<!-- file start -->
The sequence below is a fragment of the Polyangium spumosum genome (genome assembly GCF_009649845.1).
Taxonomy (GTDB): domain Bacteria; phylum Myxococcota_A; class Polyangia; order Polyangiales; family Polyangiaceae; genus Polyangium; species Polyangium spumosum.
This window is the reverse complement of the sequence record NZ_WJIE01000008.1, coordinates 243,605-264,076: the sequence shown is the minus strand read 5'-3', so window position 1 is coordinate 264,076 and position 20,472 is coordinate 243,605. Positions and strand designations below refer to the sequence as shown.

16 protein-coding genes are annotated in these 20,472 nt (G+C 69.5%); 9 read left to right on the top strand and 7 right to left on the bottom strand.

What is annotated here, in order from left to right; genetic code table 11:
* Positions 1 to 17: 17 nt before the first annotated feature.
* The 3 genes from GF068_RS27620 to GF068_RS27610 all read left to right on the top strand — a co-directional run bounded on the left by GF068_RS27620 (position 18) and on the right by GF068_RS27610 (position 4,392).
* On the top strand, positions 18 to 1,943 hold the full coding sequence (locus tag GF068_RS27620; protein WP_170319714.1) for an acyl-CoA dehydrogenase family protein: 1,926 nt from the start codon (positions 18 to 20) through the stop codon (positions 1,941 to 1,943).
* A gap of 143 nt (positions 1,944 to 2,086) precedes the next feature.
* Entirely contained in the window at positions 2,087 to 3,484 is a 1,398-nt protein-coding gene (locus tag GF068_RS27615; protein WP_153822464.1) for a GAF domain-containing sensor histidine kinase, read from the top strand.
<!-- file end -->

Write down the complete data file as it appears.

The sequence below is a fragment of the Polyangium spumosum genome (genome assembly GCF_009649845.1).
Taxonomy (GTDB): domain Bacteria; phylum Myxococcota_A; class Polyangia; order Polyangiales; family Polyangiaceae; genus Polyangium; species Polyangium spumosum.
This window is the reverse complement of the sequence record NZ_WJIE01000008.1, coordinates 243,605-264,076: the sequence shown is the minus strand read 5'-3', so window position 1 is coordinate 264,076 and position 20,472 is coordinate 243,605. Positions and strand designations below refer to the sequence as shown.

16 protein-coding genes are annotated in these 20,472 nt (G+C 69.5%); 9 read left to right on the top strand and 7 right to left on the bottom strand.

What is annotated here, in order from left to right; genetic code table 11:
* Positions 1 to 17: 17 nt before the first annotated feature.
* The 3 genes from GF068_RS27620 to GF068_RS27610 all read left to right on the top strand — a co-directional run bounded on the left by GF068_RS27620 (position 18) and on the right by GF068_RS27610 (position 4,392).
* On the top strand, positions 18 to 1,943 hold the full coding sequence (locus tag GF068_RS27620; protein WP_170319714.1) for an acyl-CoA dehydrogenase family protein: 1,926 nt from the start codon (positions 18 to 20) through the stop codon (positions 1,941 to 1,943).
* A gap of 143 nt (positions 1,944 to 2,086) precedes the next feature.
* Entirely contained in the window at positions 2,087 to 3,484 is a 1,398-nt protein-coding gene (locus tag GF068_RS27615; protein WP_153822464.1) for a GAF domain-containing sensor histidine kinase, read from the top strand.